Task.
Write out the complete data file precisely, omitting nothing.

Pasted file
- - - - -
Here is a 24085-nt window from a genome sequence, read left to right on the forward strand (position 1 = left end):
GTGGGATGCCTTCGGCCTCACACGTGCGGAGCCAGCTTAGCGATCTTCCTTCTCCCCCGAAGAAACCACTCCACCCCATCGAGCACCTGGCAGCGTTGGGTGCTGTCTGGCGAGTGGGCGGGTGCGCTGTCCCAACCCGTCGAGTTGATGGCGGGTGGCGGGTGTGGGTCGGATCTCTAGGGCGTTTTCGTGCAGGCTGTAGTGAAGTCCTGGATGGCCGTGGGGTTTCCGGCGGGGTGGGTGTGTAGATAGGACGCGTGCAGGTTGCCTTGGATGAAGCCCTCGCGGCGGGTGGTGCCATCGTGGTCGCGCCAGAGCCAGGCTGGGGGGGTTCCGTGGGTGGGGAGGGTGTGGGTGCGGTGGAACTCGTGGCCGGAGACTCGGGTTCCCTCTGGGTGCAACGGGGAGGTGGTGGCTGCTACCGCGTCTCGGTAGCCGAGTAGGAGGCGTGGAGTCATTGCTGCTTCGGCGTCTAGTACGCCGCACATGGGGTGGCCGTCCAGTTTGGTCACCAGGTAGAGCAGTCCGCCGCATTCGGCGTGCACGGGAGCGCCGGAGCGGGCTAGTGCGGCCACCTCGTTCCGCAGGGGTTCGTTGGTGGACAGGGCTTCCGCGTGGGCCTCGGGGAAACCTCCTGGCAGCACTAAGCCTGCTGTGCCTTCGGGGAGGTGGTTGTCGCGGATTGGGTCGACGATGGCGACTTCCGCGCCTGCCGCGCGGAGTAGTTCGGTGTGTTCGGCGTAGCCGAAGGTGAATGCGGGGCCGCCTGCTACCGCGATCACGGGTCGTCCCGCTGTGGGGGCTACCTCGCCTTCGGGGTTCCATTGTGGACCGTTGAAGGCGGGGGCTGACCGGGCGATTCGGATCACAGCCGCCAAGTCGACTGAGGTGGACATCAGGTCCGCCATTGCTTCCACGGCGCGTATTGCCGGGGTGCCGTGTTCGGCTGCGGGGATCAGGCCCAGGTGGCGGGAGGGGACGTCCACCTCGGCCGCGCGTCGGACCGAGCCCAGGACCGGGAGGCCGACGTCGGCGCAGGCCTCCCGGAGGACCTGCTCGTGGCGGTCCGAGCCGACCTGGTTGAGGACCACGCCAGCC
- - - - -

Here is a 24085-nt window from a genome sequence, read left to right on the forward strand (position 1 = left end):
GTGGGATGCCTTCGGCCTCACACGTGCGGAGCCAGCTTAGCGATCTTCCTTCTCCCCCGAAGAAACCACTCCACCCCATCGAGCACCTGGCAGCGTTGGGTGCTGTCTGGCGAGTGGGCGGGTGCGCTGTCCCAACCCGTCGAGTTGATGGCGGGTGGCGGGTGTGGGTCGGATCTCTAGGGCGTTTTCGTGCAGGCTGTAGTGAAGTCCTGGATGGCCGTGGGGTTTCCGGCGGGGTGGGTGTGTAGATAGGACGCGTGCAGGTTGCCTTGGATGAAGCCCTCGCGGCGGGTGGTGCCATCGTGGTCGCGCCAGAGCCAGGCTGGGGGGGTTCCGTGGGTGGGGAGGGTGTGGGTGCGGTGGAACTCGTGGCCGGAGACTCGGGTTCCCTCTGGGTGCAACGGGGAGGTGGTGGCTGCTACCGCGTCTCGGTAGCCGAGTAGGAGGCGTGGAGTCATTGCTGCTTCGGCGTCTAGTACGCCGCACATGGGGTGGCCGTCCAGTTTGGTCACCAGGTAGAGCAGTCCGCCGCATTCGGCGTGCACGGGAGCGCCGGAGCGGGCTAGTGCGGCCACCTCGTTCCGCAGGGGTTCGTTGGTGGACAGGGCTTCCGCGTGGGCCTCGGGGAAACCTCCTGGCAGCACTAAGCCTGCTGTGCCTTCGGGGAGGTGGTTGTCGCGGATTGGGTCGACGATGGCGACTTCCGCGCCTGCCGCGCGGAGTAGTTCGGTGTGTTCGGCGTAGCCGAAGGTGAATGCGGGGCCGCCTGCTACCGCGATCACGGGTCGTCCCGCTGTGGGGGCTACCTCGCCTTCGGGGTTCCATTGTGGACCGTTGAAGGCGGGGGCTGACCGGGCGATTCGGATCACAGCCGCCAAGTCGACTGAGGTGGACATCAGGTCCGCCATTGCTTCCACGGCGCGTATTGCCGGGGTGCCGTGTTCGGCTGCGGGGATCAGGCCCAGGTGGCGGGAGGGGACGTCCACCTCGGCCGCGCGTCGGACCGAGCCCAGGACCGGGAGGCCGACGTCGGCGCAGGCCTCCCGGAGGACCTGCTCGTGGCGGTCCGAGCCGACCTGGTTGAGGACCACGCCAGCC